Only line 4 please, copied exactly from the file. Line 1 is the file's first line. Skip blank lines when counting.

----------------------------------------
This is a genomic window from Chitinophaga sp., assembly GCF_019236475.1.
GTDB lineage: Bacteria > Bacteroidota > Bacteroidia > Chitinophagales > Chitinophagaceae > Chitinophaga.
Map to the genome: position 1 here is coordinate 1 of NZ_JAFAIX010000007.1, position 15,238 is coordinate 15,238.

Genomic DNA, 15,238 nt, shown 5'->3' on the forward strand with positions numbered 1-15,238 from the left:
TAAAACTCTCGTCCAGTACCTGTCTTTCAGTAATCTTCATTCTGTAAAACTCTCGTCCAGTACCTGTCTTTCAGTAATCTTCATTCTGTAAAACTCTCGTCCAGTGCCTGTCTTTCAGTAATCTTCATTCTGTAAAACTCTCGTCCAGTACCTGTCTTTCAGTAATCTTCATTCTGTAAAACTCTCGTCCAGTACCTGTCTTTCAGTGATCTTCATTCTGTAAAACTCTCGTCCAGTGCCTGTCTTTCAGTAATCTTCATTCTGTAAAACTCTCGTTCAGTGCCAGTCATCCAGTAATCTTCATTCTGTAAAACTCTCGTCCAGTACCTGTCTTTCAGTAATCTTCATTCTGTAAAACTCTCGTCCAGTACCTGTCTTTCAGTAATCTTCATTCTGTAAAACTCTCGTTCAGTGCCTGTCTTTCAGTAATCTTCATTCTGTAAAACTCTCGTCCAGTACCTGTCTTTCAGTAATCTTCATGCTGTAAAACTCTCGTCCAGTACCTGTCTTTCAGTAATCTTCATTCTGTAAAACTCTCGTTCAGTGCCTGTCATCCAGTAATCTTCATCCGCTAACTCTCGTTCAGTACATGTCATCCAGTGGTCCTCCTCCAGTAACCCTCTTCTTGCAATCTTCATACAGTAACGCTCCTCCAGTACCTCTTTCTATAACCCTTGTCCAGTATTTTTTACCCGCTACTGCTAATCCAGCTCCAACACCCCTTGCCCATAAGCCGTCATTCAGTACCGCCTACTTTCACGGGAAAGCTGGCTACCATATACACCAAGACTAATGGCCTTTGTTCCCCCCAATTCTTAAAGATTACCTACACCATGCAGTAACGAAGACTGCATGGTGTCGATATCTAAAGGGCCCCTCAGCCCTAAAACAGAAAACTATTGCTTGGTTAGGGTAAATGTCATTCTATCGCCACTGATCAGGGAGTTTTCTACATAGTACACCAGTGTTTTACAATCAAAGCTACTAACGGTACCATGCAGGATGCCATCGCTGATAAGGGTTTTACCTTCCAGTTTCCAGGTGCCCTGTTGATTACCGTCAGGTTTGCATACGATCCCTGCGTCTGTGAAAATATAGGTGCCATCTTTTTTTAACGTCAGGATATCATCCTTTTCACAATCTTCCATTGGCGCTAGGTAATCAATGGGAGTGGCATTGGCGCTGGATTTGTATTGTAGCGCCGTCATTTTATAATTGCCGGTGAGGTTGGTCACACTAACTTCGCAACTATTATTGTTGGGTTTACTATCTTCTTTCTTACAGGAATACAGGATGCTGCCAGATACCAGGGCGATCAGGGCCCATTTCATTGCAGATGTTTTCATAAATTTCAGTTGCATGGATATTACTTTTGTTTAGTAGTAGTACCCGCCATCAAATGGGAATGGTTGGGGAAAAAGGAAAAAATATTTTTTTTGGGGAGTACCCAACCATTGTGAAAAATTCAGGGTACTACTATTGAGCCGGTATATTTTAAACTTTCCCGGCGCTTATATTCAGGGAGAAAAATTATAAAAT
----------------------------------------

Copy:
Genomic DNA, 15,238 nt, shown 5'->3' on the forward strand with positions numbered 1-15,238 from the left: